Hello! I’m Mark Olsen. Welcome to another edition of your regular field guide to a world of Only Good Movies.
This week I am writing from Toronto, where the Los Angeles Times has deployed a cadre of journalists to cover the Toronto International Film Festival.
I wrote a preview on this year’s fest, which will host the world premieres of Marielle Heller’s “A Beautiful Day i n t he Neighborhood,” Rian Johnson’s “Knives Out,” Kasi Lemmons’ “Harriet,” Craig Brewer’s “Dolemite Is My Name,” Lorene Scafaria’s “Hustlers,” Taika Waititi’s “Jojo Rabbit” and many more.
This year’s festival will also feature an awards gala, recognizing Hollywood stars such as Meryl Streep and Joaquin Phoenix, as well as French actress and filmmaker Mati Diop and others.
“My take is that we can’t start from awards. We start from the films, the quality of the films and the quality of the artistry we see in front of us on screen,” said Cameron Bailey, artistic director and co-head of TIFF. “It’s not just this year’s film — it’s recognizing people who are remarkable artists who’ve already contributed a lot.”
Also in Toronto are a number of films that just premiered at the festivals in Telluride and Venice.
From Telluride, Josh Rottenberg interviewed Noah Baumbach, writer and director of “Marriage Story,” a divorce drama starring Scarlett Johansson and Adam Driver that already feels like one of the fall’s big films.
Baumbach addressed how he has grappled with the acclaim it has already earned. “Staying off the internet is helpful,” he said. “ But at the same time, it’s always just nice when people like what you’ve done. You go into all of the movies with the same intention, which is just to make it as good as you can.”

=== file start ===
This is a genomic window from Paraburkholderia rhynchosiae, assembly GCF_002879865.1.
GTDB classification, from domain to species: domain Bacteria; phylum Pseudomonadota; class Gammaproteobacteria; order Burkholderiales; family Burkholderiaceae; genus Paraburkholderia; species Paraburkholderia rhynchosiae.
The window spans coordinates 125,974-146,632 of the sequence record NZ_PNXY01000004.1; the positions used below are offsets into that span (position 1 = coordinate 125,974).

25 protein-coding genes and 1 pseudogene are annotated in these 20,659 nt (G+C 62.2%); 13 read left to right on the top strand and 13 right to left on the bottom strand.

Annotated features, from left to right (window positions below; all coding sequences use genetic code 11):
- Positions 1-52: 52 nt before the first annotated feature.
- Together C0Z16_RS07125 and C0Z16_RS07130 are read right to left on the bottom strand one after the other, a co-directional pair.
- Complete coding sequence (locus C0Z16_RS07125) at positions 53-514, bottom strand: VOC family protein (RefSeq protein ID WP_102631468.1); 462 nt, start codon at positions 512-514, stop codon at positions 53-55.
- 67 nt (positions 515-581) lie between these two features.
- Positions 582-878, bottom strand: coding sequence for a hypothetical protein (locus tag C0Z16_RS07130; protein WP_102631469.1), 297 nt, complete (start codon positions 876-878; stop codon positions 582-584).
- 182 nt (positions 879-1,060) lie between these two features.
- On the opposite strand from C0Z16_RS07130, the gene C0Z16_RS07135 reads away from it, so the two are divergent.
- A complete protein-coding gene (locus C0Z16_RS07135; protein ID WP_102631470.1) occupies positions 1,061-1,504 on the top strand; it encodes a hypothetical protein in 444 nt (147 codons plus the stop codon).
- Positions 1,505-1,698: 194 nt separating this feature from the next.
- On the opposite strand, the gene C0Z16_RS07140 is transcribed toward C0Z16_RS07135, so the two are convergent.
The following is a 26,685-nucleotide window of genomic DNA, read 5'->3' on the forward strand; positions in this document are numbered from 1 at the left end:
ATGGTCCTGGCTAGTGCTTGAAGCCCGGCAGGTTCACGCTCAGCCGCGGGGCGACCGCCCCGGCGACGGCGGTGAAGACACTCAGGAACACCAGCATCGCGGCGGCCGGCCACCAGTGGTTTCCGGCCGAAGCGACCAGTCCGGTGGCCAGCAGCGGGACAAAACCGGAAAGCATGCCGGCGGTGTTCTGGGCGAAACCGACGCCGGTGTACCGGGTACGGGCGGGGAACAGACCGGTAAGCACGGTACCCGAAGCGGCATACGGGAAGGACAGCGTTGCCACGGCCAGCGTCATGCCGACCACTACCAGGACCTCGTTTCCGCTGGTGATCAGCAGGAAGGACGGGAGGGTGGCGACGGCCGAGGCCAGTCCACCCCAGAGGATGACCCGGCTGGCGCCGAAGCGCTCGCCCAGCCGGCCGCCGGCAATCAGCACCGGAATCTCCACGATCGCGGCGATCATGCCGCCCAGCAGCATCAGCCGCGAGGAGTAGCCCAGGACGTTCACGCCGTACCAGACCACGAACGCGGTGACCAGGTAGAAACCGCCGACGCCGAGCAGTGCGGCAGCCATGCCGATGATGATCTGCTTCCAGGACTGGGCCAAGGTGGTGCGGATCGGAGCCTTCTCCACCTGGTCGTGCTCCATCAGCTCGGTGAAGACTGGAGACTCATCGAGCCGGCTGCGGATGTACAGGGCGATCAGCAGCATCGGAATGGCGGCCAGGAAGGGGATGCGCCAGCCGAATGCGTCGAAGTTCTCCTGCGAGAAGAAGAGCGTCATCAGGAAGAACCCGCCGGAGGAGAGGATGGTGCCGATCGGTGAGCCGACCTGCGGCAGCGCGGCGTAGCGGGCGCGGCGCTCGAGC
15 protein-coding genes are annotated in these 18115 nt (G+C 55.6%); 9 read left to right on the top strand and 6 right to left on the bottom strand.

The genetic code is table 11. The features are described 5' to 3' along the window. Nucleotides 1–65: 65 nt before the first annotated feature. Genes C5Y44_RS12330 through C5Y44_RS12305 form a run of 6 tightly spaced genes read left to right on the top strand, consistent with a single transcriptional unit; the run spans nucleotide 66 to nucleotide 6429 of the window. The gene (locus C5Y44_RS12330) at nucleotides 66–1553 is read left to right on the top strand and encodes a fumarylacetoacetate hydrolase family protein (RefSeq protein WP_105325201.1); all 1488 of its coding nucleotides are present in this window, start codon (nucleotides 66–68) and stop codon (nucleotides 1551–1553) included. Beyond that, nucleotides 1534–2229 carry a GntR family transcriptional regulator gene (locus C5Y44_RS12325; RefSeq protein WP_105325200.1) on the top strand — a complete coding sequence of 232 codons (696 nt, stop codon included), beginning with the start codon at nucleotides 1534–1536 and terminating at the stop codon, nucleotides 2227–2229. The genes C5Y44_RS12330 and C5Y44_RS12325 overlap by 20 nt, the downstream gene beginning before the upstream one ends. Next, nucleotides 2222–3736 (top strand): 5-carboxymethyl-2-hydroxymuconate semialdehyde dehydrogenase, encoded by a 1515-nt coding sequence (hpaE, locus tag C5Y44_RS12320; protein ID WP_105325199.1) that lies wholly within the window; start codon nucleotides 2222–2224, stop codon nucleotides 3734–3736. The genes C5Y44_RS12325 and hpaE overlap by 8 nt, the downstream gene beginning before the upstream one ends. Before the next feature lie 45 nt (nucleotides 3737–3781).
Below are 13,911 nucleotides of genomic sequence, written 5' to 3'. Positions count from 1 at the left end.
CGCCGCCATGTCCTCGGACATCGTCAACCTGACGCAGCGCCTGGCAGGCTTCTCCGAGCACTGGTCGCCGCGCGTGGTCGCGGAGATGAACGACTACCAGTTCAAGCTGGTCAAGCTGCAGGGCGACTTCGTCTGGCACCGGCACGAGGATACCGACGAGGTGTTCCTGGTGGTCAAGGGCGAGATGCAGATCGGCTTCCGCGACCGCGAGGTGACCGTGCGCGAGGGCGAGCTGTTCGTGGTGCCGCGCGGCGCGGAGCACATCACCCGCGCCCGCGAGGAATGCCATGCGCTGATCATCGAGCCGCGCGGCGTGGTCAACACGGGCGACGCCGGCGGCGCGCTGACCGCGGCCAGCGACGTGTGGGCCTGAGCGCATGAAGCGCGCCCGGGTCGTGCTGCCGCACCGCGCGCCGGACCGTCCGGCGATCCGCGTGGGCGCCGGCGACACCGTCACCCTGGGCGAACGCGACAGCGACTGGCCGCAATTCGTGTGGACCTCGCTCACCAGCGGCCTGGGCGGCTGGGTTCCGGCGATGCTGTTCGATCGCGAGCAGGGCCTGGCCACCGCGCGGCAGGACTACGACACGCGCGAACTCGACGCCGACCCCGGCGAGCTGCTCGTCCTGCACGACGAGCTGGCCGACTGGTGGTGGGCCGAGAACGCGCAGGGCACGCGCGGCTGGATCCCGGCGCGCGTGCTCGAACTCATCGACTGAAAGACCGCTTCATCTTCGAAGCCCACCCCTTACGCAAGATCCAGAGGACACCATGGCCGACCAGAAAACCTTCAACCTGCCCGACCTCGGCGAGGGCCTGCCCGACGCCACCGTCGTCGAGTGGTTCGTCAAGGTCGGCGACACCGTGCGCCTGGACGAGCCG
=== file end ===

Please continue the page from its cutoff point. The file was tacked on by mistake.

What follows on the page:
Josh also spoke to Trey Edward Shults, writer and director of “Waves,” the ambitious drama starring Sterling K. Brown, Kelvin Harrison Jr., Taylor Russell and Lucas Hedges.
From Venice, Justin Chang reviewed “Joker,” Todd Phillips’ dark tale starring Joaquin Phoenix. “Certainly, there will be much more to say about this bleak, troubling and damnably accomplished movie before and after it reaches theaters,” he noted, “but for now, it’s already clear that this clown didn’t come to play.”
Justin also wrote about the ongoing debate over Netflix, which had “Marriage Story,” “The King” and “The Laundromat” in Venice, plus even more titles in Toronto: “Can you disrupt an industry and earn its admiration at the same time?”
We will have more screening events and Q&As soon. For updates on future events, go to events.latimes.com.
Linda Ronstadt, 73, at her home in San Francisco. “I’ve never felt that music is a competition,” she says.
(Robert Gauthier / Los Angeles Times)
‘Linda Ronstadt: The Sound of My Voice’
Directed by Rob Epstein and Jeffrey Friedman, “Linda Ronstadt: The Sound of My Voice” is a look at the ‘ 70s and ‘ 80s pop singer. Known for songs such as “You’re No Good” and “Heart Like a Wheel,” she has more recently been in the news because she is grappling with Parkinson’s disease, which prevents her from singing. Ronstadt appears in and narrates the movie, which also features friends and collaborators, including Dolly Parton, Jackson Browne and others.
Reviewing the film for The Times, Kenneth Turan wrote, “The portrait we get overall is of a remarkably level-headed individual, a perfectionist with a sense of personal integrity whom fellow singer Don Henley aptly characterizes as having ‘a solid core, a very determined woman.’”
Amy Kaufman visited with Ronstadt at her home in San Francisco. Ronstadt’s low-key, self-effacing demeanor was in full effect when she said, “I know there are some things I did that I’m pretty happy about. I had a lot of formidable competition. Joni Mitchell and Carole King — I felt like the freshman class and they were the senior class. Fortunately, I’ve never felt that music is a competition, so it doesn’t matter if Joni Mitchell can sing better than I can, or Bonnie Raitt, who can sing rings around me anytime. I just did what I did and tried the best that I could.”